Instead, we should consider the reasons why Our Lady allowed to be made public the state of two souls, one who was already in Heaven (a revelation which many overlook) and one who would be in Purgatory until the end of time.
“What is certain is that Our Lady wanted us to know this for our instruction, and it would be foolish presumption to pretend to dispute the judgments of God,” observes Fatima historian, Frère Michel de la Sainte Trinité. “He alone, Who intimately knows each soul, the abundance of graces He has given to it, the degree of knowledge it had of its fault and the quality of its repentance, is the judge of the gravity of sin.”
Frère Michel also wisely notes that we may rarely think about Maria das Nevas, the young soul of whom Our Lady said so simply, “She is in heaven.” No, we are not inclined to ponder much about Maria, for today we are misled to believe that Heaven is our natural “right.” Perhaps, too, we make light-hearted jokes like, “Well, at least in Purgatory, I’ll be with friends.” Yet the sufferings of Purgatory are not objects of jest, especially because the straight and sure path to Heaven is made known to us: Pick up your cross daily and follow Me.
Should we not first contemplate the teenaged Maria, if only for a few moments, and wonder: How did she fulfill God’s Commandments? What heroic virtues did she practice? Did she endure Purgatory at all – or was her soul taken straight to Heaven? Were inquiries ever made about the details of her life or death? Is there anything really known about this young lady, other than her name and age? Or was her hidden and humble interior life – in which (as it seems) no one showed interest, even when her glorious state in Heaven became known – meant as a lesson in itself?
Since it appears no questions about Maria were ever asked, we have no details. What we do have, however, is Our Lady’s word that Maria is in Heaven, and that is enough to tell us two simple and beautiful things about Maria – “she was a good girl and a good Christian.”
Out of the Depths I Have Cried to Thee, O Lord…
But we do not forget Amelia, who died in the state of grace and is saved, nor should we forget her. It is, after all, our “sacred duty to pray for and make sacrifices on behalf of the Poor Souls in Purgatory.”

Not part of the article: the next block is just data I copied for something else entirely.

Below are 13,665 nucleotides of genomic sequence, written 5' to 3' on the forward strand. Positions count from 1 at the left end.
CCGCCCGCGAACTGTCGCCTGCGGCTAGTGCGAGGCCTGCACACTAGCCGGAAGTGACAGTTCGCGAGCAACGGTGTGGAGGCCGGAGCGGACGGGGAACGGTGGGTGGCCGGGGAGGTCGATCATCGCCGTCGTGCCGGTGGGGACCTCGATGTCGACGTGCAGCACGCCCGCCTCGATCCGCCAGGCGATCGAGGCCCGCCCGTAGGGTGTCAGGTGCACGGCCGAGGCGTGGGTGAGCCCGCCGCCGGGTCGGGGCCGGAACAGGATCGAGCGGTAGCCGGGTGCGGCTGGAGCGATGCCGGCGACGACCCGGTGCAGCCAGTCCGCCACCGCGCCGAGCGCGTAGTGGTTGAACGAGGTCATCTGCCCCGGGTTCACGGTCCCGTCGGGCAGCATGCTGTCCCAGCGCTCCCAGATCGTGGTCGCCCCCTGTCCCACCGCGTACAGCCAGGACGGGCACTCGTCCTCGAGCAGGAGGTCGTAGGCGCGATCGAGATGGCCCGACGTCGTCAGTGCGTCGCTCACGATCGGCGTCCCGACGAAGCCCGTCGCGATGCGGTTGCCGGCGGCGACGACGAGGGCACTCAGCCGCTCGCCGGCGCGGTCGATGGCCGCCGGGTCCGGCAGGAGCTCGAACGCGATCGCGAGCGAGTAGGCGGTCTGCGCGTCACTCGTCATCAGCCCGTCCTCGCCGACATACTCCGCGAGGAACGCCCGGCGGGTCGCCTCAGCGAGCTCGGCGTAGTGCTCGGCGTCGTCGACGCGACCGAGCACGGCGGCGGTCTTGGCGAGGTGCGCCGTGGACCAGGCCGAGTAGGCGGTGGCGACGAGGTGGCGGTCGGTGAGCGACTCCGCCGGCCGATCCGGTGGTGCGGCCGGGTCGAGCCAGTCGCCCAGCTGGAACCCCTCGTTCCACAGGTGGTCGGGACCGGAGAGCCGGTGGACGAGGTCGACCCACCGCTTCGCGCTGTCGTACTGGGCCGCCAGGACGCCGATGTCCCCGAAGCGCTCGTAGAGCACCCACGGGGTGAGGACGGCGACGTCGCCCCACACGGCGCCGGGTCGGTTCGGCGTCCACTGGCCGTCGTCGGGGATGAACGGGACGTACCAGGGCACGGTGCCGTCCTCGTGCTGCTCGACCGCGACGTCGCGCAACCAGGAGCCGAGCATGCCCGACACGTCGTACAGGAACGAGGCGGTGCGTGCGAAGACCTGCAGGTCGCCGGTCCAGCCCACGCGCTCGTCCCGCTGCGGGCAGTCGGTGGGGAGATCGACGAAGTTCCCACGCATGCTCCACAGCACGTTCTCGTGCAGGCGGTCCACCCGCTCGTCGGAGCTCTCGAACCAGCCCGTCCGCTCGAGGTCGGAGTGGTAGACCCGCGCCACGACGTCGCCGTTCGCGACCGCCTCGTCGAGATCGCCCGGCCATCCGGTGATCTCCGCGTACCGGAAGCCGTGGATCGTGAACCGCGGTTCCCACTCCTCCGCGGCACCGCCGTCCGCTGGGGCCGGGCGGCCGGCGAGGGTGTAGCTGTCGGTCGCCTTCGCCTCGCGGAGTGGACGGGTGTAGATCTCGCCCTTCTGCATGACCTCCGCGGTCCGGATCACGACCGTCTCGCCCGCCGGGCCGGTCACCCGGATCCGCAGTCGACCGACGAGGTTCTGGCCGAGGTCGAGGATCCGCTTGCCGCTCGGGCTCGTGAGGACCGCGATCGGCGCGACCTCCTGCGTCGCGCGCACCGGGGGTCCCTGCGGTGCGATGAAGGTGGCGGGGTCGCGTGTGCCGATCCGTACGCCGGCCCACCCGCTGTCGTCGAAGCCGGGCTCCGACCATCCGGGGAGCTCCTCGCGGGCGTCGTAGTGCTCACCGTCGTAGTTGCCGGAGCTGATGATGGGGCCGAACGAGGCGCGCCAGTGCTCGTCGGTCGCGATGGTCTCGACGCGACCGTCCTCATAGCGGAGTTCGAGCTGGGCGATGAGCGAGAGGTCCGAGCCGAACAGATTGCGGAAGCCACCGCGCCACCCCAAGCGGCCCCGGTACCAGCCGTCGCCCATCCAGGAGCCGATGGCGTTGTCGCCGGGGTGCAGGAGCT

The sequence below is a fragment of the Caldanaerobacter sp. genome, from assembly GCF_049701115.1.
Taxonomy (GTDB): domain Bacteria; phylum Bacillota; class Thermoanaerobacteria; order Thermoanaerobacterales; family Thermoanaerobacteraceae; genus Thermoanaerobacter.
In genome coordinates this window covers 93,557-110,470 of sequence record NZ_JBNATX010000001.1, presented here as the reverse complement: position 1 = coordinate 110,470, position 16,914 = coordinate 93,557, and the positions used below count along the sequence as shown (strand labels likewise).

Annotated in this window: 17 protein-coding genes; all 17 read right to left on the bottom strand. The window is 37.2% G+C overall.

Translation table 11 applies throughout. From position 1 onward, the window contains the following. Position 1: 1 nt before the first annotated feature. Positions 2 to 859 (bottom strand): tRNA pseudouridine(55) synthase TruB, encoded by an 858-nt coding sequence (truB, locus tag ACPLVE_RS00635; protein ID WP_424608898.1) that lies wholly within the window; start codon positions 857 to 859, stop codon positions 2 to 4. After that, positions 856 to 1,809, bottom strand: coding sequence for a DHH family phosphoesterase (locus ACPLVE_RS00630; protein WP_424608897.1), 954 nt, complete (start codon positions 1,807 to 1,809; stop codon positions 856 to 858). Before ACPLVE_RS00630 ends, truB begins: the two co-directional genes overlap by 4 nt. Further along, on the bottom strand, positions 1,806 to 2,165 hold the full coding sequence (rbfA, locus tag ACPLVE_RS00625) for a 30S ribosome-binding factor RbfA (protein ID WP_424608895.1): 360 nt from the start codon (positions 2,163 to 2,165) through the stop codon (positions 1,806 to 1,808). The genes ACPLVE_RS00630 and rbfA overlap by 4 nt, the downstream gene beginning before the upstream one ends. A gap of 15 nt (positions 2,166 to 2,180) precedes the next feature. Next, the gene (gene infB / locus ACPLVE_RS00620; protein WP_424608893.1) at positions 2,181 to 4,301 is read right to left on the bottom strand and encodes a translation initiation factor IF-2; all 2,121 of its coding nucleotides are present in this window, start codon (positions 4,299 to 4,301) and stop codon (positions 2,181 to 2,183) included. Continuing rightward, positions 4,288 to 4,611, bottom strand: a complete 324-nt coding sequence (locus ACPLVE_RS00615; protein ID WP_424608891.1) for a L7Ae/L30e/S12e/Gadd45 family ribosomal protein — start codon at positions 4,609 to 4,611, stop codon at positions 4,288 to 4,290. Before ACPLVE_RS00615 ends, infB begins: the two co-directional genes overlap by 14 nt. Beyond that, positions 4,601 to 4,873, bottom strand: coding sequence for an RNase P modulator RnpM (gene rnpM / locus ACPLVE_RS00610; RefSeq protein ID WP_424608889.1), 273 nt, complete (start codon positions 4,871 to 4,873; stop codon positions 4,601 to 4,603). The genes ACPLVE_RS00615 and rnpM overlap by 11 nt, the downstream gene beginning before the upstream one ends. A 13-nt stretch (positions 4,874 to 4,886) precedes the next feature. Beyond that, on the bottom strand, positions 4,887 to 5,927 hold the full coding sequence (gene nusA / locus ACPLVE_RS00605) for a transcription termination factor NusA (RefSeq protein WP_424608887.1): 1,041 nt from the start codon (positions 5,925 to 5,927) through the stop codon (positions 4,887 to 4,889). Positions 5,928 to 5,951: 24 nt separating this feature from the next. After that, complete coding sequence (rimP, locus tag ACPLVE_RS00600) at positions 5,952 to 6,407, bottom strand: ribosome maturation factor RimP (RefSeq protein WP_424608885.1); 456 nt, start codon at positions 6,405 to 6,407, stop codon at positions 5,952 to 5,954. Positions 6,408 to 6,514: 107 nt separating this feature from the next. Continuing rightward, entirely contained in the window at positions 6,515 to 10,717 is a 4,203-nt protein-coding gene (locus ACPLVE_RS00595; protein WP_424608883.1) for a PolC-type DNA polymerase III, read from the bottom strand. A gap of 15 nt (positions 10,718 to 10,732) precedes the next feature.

We call these souls “poor” because they can do nothing for themselves, relying always on our charity offered on their behalf; we call them “holy” because there is no question that they are among the saved. Cherished by God and assured of their salvation, they can and do intercede for us with their prayers.
However, while the poor souls can pray for us but no longer gain merit for themselves, and since the saints in Heaven pray for them but cannot acquire any indulgences for them, those who languish in Purgatory rely on the charity of the living.
This is the beautiful “secret” regarding Purgatory, as St. John Chrysostom reminds us, “Not by weeping, but by prayer and almsgiving are the dead relieved.”  It is only we, the Church Militant, who can obtain many indulgences (plenary and partial) for the faithful departed.
We have three central means at our disposal to offer them relief and deliverance: The Holy Mass, the Holy Rosary, and almsgiving (fasts, penances, and sacrifices). For the benefit of our own souls and those in Purgatory, there exist many other highly indulgenced prayers and practices, including but not limited to:
The Brown Scapular of Mt. Carmel: To those who wear this Scapular with devotion, Our Lady promises, “Whosoever dies wearing this Scapular shall not suffer eternal fire.” Too, a pious kiss given to the Brown Scapular offers 500 days’ indulgence, which we can offer for the Poor Souls.
The Sabbatine (Saturday) Privilege, also granted to those who wear the Brown Scapular: “I, the Mother of Grace, shall descend on the Saturday after their death and whosoever I shall find in Purgatory, I shall free, so that I may lead them unto the holy mountain of life everlasting.”
A Thousand Souls (the Prayer of St. Gertrude), by which Christ revealed He would release 1,000 souls from Purgatory, each time the prayer is offered: “Eternal Father, I offer thee the Most Precious Blood of Thy Divine Son, Jesus, in union with all of the Masses said throughout the world today – for all the holy souls in purgatory, for sinners everywhere, for sinners in the universal Church, for those within my own home and within my own family. Amen.”
Since God’s generosity can never be out-done, He not only allows all of our offerings to help the souls in Purgatory, but He also grants that these same actions “gain us merit, an increase in sanctifying grace, a higher degree of charity, closer union with God, and thus a higher degree of glory in Heaven for all eternity.”
There is much more that Our God has revealed about Purgatory, but what is most important is to follow the charitable advice of the eternal Church, and which is so beautifully summarized by St. Augustine: “Forget not the dead and hasten to pray for them!”
[Source: Written by Marianna Bartold and first published in Catholic Family News (CFN). This (slightly shortened) article is taken from “Purgatory: The Dogma of God’s Mercy and Justice”, published in CFN’s November 2009 issue.]